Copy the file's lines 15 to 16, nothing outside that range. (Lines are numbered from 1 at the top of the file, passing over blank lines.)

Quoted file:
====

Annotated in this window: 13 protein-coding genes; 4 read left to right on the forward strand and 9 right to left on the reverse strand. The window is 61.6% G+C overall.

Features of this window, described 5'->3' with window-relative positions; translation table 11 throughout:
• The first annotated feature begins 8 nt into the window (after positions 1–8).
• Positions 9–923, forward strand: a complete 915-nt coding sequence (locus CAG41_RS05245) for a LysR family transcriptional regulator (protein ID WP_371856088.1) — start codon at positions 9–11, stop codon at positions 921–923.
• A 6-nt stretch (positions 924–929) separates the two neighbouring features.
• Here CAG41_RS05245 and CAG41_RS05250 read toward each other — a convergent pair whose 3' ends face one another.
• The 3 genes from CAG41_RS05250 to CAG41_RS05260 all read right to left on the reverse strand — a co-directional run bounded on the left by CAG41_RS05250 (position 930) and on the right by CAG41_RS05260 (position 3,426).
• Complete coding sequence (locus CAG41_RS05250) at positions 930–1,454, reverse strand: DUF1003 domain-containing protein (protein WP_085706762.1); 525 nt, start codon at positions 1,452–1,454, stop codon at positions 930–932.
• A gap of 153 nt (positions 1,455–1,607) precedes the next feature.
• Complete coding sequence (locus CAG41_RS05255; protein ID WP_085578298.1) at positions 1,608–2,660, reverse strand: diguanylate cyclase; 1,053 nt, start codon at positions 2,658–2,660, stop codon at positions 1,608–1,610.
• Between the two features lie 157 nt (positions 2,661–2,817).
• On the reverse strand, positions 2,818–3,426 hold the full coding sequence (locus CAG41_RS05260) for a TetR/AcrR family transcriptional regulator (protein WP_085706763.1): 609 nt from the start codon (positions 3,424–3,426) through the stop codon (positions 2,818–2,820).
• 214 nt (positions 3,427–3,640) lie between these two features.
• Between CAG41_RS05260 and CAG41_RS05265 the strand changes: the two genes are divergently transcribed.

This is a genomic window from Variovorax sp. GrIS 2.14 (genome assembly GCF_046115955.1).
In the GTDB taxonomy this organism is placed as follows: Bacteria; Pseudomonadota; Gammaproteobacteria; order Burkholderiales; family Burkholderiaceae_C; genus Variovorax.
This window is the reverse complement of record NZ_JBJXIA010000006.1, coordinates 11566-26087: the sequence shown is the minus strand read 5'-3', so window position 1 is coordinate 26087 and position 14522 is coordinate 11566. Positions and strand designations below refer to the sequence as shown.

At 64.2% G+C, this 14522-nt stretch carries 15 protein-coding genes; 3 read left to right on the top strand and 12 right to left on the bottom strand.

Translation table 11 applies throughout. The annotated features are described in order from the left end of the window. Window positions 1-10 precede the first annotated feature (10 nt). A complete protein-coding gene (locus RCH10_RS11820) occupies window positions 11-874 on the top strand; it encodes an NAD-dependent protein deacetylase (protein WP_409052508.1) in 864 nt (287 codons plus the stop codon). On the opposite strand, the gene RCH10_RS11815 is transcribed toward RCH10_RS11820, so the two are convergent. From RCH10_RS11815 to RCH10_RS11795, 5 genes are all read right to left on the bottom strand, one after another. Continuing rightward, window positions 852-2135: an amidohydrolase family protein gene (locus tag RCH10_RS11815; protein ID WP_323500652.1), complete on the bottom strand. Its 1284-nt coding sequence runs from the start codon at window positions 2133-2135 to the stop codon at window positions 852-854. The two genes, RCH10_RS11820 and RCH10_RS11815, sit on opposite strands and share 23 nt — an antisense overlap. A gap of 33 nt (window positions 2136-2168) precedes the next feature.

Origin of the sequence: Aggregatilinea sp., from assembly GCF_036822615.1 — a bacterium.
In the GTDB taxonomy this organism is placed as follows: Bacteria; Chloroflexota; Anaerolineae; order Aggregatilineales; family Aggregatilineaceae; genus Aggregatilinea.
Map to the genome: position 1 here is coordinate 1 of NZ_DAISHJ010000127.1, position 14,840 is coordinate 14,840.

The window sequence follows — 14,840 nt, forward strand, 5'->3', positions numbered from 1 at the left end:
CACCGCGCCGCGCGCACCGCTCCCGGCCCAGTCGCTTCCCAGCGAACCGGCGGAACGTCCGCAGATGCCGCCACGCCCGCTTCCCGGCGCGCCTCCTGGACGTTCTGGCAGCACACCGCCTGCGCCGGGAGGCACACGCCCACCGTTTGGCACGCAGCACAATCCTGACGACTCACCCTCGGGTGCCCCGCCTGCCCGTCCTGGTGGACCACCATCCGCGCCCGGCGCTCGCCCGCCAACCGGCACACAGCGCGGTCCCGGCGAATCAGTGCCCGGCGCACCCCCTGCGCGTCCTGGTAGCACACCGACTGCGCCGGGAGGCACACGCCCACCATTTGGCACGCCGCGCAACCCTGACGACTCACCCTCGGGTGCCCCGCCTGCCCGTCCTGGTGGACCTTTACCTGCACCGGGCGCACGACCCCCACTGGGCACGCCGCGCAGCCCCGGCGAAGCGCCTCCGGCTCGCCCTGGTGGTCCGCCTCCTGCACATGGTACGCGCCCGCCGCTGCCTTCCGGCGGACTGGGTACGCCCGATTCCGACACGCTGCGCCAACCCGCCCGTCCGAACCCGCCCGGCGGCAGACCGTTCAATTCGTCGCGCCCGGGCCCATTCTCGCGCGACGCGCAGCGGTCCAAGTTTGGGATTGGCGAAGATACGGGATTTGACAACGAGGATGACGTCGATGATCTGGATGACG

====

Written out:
This is a genomic window from Variovorax sp. GrIS 2.14 (genome assembly GCF_046115955.1).
In the GTDB taxonomy this organism is placed as follows: Bacteria; Pseudomonadota; Gammaproteobacteria; order Burkholderiales; family Burkholderiaceae_C; genus Variovorax.